"It is further ordered, adjudged and decreed, that none of the said defendants, and particularly the Winder Reservoir Company, has any right, title or interest in, over or upon said land or any part thereof for any purpose, and said defendant the Winder Reservoir Company, its servants, agents, employees, successors and assigns, are hereby perpetually enjoined and restrained from entering in or upon plaintiff's said described premises for any purpose whatsoever." ( Village of Fairview v. Franklin etc. Irr. Co., 59 Idaho 7, 79 P.2d 531; School Dist. No. 2. v. Butler, 53 Idaho 187, 22 P.2d 685; Muir v. Allison, 33 Idaho 146, 191 Pac. 206; 19 C. J. 943, sec. 152; 19 C. J. 943, sec. 153; 19 C. J. 954, sec. 172; 19 C. J. 956, sec. 176; 19 C. J. 957, sec. 177; 17 Am. Jur. 1031, sec. 147; 17 Am. Jur. 1030, sec. 145; 17 Am. Jur. 1026, sec. 141; 1 A.L.R. 887; 66 A.L.R. 1104; 98 A.L.R. 1294; In re Department of Reclamation, 50 Idaho 573, 300 P. 492.)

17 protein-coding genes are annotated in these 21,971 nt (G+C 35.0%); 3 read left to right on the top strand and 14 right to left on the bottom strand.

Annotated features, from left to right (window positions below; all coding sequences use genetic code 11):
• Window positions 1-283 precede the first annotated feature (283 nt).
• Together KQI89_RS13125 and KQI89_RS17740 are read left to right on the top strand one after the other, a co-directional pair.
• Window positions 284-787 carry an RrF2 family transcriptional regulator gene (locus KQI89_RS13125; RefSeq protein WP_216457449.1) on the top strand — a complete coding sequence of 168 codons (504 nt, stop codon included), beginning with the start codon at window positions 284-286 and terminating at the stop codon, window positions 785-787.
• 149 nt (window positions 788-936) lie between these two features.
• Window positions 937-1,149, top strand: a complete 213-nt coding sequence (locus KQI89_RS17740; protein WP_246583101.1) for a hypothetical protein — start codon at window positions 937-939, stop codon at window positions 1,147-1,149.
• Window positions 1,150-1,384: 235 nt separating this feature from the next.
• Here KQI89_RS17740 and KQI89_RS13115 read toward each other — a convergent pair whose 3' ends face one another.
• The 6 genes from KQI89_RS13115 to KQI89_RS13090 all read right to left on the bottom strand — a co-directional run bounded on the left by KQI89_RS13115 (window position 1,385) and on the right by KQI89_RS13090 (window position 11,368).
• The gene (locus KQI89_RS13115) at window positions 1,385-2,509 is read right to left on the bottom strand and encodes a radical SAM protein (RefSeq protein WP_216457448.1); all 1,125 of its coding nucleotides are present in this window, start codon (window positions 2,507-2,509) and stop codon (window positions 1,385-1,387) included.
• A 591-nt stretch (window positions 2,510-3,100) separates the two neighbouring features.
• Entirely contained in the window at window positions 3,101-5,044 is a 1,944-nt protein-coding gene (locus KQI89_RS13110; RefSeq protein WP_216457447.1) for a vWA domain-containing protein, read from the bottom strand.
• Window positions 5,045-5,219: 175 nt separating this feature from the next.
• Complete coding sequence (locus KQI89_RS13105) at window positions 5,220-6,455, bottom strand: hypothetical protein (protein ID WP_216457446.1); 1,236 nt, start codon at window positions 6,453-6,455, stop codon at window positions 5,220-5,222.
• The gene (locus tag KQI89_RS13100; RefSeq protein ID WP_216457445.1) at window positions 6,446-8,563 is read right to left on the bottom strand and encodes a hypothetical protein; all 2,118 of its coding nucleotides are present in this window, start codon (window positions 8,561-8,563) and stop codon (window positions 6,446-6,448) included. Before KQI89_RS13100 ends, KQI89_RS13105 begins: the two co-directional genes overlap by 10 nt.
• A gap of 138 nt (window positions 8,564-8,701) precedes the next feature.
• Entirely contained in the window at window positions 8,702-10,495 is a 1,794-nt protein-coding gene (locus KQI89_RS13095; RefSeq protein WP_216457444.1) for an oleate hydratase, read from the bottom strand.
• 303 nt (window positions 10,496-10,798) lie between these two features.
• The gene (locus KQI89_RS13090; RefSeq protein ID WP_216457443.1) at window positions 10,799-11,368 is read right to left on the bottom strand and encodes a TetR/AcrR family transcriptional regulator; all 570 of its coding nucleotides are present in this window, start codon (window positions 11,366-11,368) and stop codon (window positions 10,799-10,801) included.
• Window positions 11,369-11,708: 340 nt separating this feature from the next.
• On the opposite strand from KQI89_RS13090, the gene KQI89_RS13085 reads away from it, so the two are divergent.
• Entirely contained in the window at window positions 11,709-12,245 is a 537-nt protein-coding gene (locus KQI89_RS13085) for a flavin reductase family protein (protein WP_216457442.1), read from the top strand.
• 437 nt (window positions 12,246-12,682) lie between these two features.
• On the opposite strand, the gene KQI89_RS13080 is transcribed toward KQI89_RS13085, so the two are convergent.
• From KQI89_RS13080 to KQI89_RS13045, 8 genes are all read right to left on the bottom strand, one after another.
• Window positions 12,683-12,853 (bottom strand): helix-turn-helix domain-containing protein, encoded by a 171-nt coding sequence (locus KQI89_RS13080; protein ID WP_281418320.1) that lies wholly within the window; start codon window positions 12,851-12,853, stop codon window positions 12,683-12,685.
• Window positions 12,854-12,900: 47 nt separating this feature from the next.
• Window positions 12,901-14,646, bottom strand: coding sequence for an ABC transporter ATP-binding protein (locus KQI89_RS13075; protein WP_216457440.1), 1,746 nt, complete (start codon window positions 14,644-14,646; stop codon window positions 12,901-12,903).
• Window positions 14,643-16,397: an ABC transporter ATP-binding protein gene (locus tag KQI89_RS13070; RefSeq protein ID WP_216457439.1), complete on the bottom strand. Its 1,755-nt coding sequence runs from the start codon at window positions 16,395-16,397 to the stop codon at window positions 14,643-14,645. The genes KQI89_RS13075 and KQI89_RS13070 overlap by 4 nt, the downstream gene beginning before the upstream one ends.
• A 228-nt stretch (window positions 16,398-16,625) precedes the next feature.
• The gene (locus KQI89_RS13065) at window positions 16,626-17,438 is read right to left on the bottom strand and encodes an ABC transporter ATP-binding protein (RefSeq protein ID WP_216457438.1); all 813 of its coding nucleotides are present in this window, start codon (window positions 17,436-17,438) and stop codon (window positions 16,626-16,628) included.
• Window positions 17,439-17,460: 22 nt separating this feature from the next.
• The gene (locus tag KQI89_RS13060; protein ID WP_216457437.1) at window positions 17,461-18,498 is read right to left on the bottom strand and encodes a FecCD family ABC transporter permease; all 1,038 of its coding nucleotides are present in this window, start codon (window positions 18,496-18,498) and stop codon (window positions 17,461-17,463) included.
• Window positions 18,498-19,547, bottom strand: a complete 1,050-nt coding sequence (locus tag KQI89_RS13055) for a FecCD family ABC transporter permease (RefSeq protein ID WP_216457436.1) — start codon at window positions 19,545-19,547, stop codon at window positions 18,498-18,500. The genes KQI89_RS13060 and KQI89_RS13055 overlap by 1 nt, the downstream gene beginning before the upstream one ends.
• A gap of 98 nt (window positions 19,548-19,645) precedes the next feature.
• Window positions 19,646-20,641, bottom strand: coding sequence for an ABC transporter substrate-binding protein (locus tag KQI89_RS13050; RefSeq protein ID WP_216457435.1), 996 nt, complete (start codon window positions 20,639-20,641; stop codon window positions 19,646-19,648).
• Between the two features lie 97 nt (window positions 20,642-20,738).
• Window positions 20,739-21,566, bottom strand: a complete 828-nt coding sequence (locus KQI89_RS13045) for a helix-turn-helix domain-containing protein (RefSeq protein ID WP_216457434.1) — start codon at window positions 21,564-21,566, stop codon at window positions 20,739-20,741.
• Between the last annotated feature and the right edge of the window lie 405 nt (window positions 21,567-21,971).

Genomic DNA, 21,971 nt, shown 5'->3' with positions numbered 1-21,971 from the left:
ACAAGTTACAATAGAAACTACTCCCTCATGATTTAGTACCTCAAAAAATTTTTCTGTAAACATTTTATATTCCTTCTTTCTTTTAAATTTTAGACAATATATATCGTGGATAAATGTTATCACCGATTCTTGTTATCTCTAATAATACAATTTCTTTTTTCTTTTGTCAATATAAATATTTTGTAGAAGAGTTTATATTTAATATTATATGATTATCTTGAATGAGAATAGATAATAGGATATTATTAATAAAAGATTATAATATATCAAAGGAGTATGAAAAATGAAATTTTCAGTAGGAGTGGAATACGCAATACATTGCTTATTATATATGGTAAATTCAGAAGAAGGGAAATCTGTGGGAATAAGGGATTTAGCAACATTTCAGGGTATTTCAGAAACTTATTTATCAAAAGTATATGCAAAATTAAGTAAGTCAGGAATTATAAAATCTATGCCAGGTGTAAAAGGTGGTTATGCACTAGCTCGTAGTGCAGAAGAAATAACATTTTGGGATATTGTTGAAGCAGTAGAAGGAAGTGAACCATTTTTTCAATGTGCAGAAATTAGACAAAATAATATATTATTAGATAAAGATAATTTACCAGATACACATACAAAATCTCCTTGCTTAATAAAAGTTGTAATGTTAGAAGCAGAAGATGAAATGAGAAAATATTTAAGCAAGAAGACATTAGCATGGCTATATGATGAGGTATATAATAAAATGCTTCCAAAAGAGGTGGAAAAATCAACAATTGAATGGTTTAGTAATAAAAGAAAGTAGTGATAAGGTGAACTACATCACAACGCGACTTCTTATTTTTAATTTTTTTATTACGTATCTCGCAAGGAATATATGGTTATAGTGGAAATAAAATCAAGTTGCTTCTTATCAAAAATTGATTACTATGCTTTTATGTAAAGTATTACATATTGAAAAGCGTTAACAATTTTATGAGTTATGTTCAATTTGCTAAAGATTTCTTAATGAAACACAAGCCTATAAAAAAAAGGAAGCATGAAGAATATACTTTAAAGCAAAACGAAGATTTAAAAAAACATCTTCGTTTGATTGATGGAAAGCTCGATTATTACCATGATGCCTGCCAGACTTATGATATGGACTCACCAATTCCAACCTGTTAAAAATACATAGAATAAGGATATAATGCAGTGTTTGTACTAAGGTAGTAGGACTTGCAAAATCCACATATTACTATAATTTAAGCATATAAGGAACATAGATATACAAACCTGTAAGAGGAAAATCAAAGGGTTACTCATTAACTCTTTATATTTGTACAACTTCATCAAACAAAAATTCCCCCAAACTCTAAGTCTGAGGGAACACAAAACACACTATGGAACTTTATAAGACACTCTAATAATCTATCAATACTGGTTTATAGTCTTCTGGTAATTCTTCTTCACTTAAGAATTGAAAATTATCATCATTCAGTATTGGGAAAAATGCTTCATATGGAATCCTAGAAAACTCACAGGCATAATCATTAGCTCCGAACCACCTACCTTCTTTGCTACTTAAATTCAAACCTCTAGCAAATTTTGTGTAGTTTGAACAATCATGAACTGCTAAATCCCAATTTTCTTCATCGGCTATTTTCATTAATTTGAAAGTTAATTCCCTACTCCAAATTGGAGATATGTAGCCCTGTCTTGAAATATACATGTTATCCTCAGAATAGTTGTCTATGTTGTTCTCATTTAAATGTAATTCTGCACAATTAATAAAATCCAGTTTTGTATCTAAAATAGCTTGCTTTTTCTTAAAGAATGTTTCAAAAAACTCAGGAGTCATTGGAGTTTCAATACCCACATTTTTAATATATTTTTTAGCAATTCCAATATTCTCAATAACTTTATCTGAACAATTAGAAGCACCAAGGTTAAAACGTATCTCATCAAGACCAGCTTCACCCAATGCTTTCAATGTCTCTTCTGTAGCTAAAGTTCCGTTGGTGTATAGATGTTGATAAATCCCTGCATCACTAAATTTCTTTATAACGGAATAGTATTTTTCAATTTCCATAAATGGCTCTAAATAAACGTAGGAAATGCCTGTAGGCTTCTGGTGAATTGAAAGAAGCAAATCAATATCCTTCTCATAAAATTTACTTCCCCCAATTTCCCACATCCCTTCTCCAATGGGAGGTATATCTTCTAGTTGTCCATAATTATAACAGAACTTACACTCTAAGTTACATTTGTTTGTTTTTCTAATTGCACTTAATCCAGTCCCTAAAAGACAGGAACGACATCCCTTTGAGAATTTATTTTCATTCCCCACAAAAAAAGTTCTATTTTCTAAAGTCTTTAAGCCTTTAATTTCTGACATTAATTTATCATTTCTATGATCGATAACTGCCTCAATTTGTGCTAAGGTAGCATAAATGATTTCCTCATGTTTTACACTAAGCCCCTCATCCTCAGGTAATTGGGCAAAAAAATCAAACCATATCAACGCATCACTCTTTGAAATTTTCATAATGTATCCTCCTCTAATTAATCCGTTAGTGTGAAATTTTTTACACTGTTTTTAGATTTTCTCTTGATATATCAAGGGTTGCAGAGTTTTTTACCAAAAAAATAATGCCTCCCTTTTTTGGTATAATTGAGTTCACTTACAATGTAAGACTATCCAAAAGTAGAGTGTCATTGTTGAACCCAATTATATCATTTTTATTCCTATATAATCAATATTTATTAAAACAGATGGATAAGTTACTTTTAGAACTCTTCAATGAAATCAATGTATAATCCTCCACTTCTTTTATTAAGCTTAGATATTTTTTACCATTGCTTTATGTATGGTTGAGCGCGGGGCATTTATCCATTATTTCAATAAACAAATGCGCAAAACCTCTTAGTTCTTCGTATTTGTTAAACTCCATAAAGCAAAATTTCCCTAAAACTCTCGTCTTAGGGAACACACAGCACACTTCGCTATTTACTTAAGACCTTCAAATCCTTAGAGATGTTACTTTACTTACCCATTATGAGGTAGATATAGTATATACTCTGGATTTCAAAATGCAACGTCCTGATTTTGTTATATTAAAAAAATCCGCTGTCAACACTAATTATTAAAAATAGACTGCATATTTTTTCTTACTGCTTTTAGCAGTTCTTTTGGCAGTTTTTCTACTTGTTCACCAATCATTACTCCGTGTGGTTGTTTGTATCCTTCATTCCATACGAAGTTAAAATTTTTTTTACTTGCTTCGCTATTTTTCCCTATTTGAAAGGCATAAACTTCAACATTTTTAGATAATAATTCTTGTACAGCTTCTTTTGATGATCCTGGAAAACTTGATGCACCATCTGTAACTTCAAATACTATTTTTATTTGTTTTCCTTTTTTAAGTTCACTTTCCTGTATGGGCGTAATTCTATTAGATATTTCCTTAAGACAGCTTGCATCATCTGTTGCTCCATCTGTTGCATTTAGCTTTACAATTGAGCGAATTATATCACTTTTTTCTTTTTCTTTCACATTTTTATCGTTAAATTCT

The only evidence as to the value of the pieces of the galvanized syphon (some 80 feet in length) which respondent admittedly was using for culverts on his land was as to the original cost, namely $1000 for the entire syphon, about 700 feet long. The court took the position that appellant would be limited to a showing of market value as a measure of damages. This was unduly restrictive. ( Thibadeau v. Clarinda Copper Min. Co., 49 Idaho 504,289 P. 608; Mayes v. Cunningham, (Mo.) 204 S.W. 404; Durocher v. Myers, (Mont.) 274 P. 1062; Company A, First Regiment etc. v. Hughes, (N.D.) 205 N.W. 722; Alamo Auction Co. v. Lawson, (Tex.) 10 S.W.2d 600; Miller v. Brand, (Tex.) 32 S.W.2d 874; Kimball v. Betts, (Wash.) 169 Pac. 849; Barber v. Motor Inv. Co., (Ore.) 298 P. 216; 15 Am.Jur. 534, sec. 125; 26 R. C. L. 1148, sec. 63; 8 R. C. L. 486, sec. 47; 65 C. J. 133, sec. 249.)